Garden Bird Houses: A Sanctuary for My Feathered FriendsGarden Bird Houses: A Sanctuary for My Feathered Friends


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Garden Bird Houses: A Sanctuary for My Feathered Friends

I'm a dedicated nature lover. Anything I can do to ensure the well-being of my feathered friends makes me happy. Observing avian wildlife in my backyard is even better. This is why I own several birdhouses. My favorite is the acrylic birdhouse that clings to my French patio door. This birdie sanctuary is transparent and crystal clear. It allows me to view nesting birds without disturbing them. The themed birdhouses I've purchased at various garden stores and specialty shops add a splash of color and exciting decor to my yard. In my small collection are farmhouse themed birdhouses, nautical themes, colonial themes and even a birdhouse "mansion". As you can tell, these birdhouses bring me as much pleasure as their intended occupants. You might say these pieces are "for the birds", but I know they're more than that.

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How To Successfully Clean, Repair, And Repaint Wicker Patio Furniture

Outdoor wicker patio furniture that has become weathered and dirty can be restored and turned into a new-looking set. You only need to have the right tools, some patience, and extra time to turn them into attractive furniture pieces. Here are the steps you need to follow to handle the refurbishing of an old wicker furniture set.

Clean

The first step you need to take to restore your wicker furniture is to clean all dirt and cobwebs from its surface and crevices. Because wicker furniture has so many nooks and crannies, you may need to use several steps to completely clean your dirty wicker.

First, clean the wicker by vacuuming off any lose particles. Then, use a dry cloth to wipe off any dust and cobwebs remaining behind. Another great tool to clean dirt particles from within the wicker's crevices is an old paintbrush with all its bristled trimmed off except for a one-inch section. You can use this protrusion of bristles to dislodge items, such as dead spider bodies, old leaves, and any other debris that have become caught between the wicker pieces.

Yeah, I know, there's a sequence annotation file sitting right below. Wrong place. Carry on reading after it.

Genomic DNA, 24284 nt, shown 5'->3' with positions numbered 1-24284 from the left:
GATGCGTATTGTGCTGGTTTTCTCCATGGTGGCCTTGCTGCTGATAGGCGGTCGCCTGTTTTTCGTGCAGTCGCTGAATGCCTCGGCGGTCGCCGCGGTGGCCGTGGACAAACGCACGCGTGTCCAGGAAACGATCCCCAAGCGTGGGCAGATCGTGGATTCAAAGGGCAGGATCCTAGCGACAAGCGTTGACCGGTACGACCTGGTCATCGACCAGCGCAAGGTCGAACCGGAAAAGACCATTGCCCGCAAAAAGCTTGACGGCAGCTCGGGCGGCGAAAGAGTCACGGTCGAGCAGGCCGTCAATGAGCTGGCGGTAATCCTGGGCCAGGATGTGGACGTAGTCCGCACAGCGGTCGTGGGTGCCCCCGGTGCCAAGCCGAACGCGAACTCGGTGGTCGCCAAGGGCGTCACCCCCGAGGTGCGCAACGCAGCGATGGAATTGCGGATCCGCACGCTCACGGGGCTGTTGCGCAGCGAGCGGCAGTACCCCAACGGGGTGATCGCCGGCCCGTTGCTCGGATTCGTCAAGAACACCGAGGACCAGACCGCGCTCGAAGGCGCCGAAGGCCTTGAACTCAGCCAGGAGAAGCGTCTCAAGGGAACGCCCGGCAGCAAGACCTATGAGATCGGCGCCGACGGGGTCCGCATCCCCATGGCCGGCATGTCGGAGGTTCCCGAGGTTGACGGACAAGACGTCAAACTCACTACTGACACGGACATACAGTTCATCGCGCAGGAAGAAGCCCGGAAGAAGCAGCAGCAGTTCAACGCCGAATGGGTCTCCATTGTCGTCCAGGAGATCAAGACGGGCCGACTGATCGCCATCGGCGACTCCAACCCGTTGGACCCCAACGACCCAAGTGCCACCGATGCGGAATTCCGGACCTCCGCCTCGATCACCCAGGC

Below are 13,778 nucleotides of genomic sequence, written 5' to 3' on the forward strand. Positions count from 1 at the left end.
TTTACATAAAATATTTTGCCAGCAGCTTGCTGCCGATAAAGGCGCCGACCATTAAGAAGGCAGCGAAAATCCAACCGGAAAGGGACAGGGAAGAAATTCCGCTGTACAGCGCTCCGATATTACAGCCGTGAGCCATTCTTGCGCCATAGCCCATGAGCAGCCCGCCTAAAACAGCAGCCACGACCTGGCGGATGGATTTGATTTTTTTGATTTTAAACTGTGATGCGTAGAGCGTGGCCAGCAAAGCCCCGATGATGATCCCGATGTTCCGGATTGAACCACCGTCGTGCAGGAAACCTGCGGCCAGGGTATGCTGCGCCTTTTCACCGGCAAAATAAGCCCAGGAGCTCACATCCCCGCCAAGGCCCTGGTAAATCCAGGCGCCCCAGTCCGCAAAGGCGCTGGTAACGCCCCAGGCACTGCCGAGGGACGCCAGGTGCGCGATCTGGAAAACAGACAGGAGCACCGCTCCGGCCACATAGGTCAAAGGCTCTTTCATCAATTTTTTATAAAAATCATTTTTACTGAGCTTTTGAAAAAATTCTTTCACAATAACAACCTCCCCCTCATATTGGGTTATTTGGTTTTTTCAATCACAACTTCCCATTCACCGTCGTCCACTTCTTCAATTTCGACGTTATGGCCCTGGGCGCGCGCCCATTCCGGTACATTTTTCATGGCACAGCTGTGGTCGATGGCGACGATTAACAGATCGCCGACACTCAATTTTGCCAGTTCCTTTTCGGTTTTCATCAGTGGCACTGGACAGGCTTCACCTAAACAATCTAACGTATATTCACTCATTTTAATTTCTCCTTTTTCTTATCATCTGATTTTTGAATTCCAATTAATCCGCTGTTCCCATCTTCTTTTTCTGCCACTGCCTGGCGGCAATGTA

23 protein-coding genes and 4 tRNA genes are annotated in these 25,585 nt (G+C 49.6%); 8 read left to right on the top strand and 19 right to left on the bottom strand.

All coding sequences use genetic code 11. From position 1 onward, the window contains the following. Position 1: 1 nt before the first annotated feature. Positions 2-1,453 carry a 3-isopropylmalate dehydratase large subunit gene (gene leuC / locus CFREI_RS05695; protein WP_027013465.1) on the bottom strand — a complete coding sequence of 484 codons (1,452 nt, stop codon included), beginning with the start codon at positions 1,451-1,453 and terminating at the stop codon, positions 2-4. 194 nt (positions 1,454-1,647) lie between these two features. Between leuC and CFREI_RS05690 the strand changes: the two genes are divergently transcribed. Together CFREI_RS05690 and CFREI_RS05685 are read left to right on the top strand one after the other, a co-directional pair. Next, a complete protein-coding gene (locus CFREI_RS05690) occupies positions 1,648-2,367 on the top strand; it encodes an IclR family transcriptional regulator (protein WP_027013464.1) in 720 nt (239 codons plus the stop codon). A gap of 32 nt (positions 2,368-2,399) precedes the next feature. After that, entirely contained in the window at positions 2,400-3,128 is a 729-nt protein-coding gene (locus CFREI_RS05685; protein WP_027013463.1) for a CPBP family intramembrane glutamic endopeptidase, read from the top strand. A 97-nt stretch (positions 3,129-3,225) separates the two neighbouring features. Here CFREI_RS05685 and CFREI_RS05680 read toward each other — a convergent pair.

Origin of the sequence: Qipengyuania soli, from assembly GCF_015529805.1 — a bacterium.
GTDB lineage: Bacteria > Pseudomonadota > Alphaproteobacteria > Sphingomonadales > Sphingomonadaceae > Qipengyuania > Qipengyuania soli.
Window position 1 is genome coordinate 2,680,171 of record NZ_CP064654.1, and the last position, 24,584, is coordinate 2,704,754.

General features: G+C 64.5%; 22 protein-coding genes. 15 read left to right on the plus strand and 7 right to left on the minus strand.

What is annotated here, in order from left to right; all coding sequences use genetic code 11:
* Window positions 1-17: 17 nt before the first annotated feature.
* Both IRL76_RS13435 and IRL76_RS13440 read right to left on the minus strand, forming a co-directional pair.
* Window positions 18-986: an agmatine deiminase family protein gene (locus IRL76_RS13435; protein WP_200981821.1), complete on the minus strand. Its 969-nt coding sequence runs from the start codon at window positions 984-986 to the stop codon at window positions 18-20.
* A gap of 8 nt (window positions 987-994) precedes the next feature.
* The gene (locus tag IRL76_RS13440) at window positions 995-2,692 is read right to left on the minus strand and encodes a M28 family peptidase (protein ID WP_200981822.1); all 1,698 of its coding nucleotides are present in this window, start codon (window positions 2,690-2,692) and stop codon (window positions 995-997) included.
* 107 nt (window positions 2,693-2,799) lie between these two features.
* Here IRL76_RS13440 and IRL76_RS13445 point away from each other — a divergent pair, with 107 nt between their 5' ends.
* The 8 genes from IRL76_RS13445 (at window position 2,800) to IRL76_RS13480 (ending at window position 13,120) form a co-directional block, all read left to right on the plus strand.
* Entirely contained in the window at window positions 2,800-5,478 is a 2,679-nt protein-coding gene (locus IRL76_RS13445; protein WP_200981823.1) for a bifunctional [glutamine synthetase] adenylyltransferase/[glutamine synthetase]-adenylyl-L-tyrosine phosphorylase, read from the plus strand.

If your wicker has a layer of old and peeling paint, use a pressure washer with a yellow or white nozzle tip to clean the surface. Depending on the age of your wicker, you may need to use the white nozzle if the wicker is brittle. The yellow tip will create a stronger spray and should only be used on sturdier wicker. Test a small underside spot on a one of your wicker pieces using the yellow tip on your pressure washer to make sure it is not going to damage your wicker. Then, use the pressure washer to clean the wicker from all sides. Allow the wicker furniture to dry completely in the sun, or indoors if the weather is rainy.

Repair

Occasionally, wrapped wicker straps can come loose on a piece of furniture and begin to unravel and fall apart. This damage is easy to repair: 

  1. Place the unraveled piece of wicker strap in a bucket of water until it has become pliable again. 
  2. Remove the pliable wicker strap from the water and dry it on a paper towel to remove excess water. 
  3. Wipe carpenter's glue over the section of furniture you will re-wrap with the loosened wicker strap. 
  4. Evenly wrap the strap around the piece of furniture, covering the glue. Use a push pin to secure the end piece of the strap onto the furniture while the glue dries.

If any of the wicker strands have come unwoven on your furniture, you can repair these as well: 

  1. Brush some contact cement over all sides of the pieces of loose strands. 
  2. Wrap and weave each strand back in place, then allow the cement to cure by following the directions on the container. 

The contact cement is a waterproof glue, so the weaves will stay in place, even after a rain storm.

Repaint 

If you choose to use spray paint on your now clean and repaired wicker furniture, make sure you protect yourself by following OSHA's recommendations. Wear protective eye glasses, a face mask or respirator, long sleeves, long pants, and gloves. Then, make sure you spray your furniture outside. Spray paint can contain VOCs, which can cause serious side effects, including headaches, loss of coordination, and nausea. Some long term effects of VOCs include cancer and damage to your liver, kidneys, and central nervous system.

First, place the wicker furniture upside-down on top of a protective tarp or other material as you spray the underside. Allow the first coat to dry, then spray a second coat. Allow the second coat to dry, then turn the wicker piece right-side up and repeat this process by spraying two coats of paint, one at a time. After these have dried, continue the painting process until you no longer see any unpainted spots.

You can also paint wicker with a paintbrush and outdoor glossy paint. The glossy look to the paint gives the furniture a nice look, and by using a paint brush, you can apply a thicker coat. This process is more time-consuming than spray painting, but your wicker furniture will look nicer for longer once it has been repainted.

Use these steps to restore your old and weather-beaten wicker furniture. For more tips on maintenance, you may want to contact your outdoor furniture retailer.